Usually, the only time I make a change to the timezone setting of the operating system is during the installation time. But it may happen that a change to that setting is necessary. There are several ways to do this, but, as usual, there is only one Right Way™ to set the timezone info in your Linux distribution. I investigated it for a while and I think I have figured out how to do it right using command-line utilities on Fedora and all RHEL rebuilds (CentOS, Scientific Linux, etc). I am quite certain that many people miss this piece of information, so I describe it in detail right below.
The procedure must be performed by root.
First of all, you need to edit the /etc/sysconfig/clock file:
Please, read the notes below for more information about the settings above.
Then run the tzdata-update utility. This copies the correct zonefile to /etc/localtime:
Finally, update the system time by either running ntpd or the ntpdate utility. Both are part of the
ntp RPM package, so if this is not installed, just use “
yum install ntp” to get it installed.
/usr/sbin/ntpdate -b pool.ntp.org
This will make sure your time is correct.
You can set a cronjob to update the system’s time using ntpdate, like this:
# # Update the system time # 55 23 * * * root /usr/sbin/ntpdate -4 -b pool.ntp.org 2>&1 >> /var/log/ntpdate.log
Here are some notes about the configuration of the timezone:
- You can find the valid timezones by changing to the
/usr/share/zoneinfo/directory. From there, any relative path to a timezone file is a valid timezone. For example, “Etc/GMT“, “Europe/Athens“, “America/New_York” et cetera.
- GMT and UTC time are practically the same and they both refer to the Greenwich Mean Time, so setting the timezone to “Etc/UTC” or “Etc/GMT” is practically the same.
/etc/sysconfig/clockyou can set whether the hardware clock is set to UTC/GMT time or to Local Time. I am not sure in what way the hardware clock gets involved is the time of the Operating System. But, anyway, if you know how the hardware clock is configured, set this accordingly to true or false. Usually, if I set the OS to use GMT time, I also set this to true regardless of the actual hardware clock configuration. More info on this is still needed.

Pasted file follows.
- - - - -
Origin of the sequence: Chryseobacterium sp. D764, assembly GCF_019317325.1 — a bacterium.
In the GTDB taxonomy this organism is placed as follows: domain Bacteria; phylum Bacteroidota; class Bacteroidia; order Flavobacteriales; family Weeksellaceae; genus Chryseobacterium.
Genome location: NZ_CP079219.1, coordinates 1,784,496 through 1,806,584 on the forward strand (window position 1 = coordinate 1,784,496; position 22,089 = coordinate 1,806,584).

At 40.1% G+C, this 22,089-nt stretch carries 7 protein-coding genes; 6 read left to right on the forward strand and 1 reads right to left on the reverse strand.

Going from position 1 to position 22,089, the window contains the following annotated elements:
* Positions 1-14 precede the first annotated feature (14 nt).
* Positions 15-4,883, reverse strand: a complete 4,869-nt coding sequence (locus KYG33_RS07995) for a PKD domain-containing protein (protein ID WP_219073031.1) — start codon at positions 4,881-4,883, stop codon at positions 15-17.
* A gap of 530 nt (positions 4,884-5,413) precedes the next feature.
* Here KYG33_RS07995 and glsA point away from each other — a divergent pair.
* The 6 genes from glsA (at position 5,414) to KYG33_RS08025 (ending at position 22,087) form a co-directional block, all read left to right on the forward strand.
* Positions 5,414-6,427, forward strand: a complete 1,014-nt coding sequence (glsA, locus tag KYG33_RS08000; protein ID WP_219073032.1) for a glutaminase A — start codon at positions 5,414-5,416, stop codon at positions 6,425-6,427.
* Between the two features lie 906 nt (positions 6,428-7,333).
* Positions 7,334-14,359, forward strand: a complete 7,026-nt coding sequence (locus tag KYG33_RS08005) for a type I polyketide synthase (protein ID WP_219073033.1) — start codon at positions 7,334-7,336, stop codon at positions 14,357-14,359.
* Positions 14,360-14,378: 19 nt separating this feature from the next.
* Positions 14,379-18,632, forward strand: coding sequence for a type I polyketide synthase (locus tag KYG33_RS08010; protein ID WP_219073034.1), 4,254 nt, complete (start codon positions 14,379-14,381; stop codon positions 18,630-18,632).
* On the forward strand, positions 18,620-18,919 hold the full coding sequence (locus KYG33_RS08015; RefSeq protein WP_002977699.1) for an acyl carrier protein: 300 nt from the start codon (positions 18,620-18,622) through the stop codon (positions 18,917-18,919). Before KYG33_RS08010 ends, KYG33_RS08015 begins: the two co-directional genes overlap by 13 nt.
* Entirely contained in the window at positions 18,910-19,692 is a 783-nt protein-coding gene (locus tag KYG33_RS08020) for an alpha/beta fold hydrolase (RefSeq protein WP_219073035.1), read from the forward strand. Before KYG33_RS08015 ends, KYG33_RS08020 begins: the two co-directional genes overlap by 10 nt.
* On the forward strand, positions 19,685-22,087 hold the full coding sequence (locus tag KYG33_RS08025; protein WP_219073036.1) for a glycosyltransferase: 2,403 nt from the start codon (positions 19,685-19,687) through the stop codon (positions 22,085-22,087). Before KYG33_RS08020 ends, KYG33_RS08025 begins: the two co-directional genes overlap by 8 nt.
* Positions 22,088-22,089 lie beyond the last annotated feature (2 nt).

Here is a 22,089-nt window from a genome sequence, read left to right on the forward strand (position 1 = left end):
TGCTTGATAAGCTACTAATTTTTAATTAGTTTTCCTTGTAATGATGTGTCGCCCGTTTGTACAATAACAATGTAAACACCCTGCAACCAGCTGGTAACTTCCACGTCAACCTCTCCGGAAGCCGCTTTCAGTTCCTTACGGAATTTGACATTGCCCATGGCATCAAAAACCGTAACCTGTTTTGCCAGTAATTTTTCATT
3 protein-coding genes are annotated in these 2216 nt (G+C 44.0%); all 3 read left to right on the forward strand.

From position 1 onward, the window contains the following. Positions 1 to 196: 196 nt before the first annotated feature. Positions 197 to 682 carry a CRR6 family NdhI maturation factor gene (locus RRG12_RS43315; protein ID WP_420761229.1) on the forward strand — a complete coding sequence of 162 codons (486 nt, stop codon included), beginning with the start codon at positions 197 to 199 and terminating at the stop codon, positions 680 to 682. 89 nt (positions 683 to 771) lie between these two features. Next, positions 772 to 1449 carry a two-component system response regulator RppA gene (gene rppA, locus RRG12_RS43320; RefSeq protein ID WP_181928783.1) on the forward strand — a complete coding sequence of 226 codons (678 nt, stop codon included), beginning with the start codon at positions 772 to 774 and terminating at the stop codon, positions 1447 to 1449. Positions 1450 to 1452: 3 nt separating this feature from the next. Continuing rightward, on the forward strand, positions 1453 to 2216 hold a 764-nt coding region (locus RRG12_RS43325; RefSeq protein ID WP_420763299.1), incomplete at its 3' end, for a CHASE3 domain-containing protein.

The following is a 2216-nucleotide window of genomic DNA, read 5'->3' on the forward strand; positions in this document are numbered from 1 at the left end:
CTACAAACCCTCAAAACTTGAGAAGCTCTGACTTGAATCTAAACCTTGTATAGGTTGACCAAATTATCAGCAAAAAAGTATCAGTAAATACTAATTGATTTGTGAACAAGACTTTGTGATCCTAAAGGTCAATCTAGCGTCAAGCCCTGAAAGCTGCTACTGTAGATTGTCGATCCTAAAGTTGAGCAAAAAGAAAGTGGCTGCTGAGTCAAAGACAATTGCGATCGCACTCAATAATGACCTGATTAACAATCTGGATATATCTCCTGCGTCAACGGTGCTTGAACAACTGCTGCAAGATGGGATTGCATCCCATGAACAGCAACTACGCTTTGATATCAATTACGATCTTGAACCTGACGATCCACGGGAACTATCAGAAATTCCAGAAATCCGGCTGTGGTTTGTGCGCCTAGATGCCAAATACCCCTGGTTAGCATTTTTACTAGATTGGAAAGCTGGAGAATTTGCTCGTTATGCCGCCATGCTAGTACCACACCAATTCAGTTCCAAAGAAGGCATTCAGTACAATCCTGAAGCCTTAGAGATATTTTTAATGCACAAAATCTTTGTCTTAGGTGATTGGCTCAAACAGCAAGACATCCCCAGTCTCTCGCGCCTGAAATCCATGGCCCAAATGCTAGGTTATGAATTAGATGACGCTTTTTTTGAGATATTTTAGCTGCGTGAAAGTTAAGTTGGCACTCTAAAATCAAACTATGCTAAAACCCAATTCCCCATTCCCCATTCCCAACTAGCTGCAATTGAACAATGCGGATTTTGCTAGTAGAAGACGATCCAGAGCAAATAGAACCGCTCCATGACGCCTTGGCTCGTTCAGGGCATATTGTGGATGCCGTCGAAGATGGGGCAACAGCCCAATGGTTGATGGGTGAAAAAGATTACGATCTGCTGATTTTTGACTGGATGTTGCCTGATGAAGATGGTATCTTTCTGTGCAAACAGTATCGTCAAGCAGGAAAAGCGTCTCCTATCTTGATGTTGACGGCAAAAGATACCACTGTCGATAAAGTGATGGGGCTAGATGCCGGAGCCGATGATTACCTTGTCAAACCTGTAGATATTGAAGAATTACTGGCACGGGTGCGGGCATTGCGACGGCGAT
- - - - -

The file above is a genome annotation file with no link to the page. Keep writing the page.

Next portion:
/etc/sysconfig/clockyou may see the options ARC=false and SRM=false. These change the way the “epoch” is assumed by the console on Alpha systems and have no effect if you do not use such a platform. Delete them or leave as is, unless you know you need to set one of them to true.
- In order to set the correct timezone, you could just create a symlink at
/etc/localtimepointing to the correct timezone file in
/usr/share/zoneinfo/. Then again, this would render the system configuration file
/etc/sysconfig/clock(and thus all other applications that use it) useless and ineffective, so this method is generally not recommended.
Setting your server to use the correct time is very important. Generally, I hate it when I see web sites or other services having incorrect time. This reveals the web server or the web application administrator’s laziness or inability to properly configure the time. I hope this guide will help get rid of this issue.
How to change the Timezone by George Notaras is licensed under a Creative Commons Attribution-NonCommercial-ShareAlike 4.0 International License.
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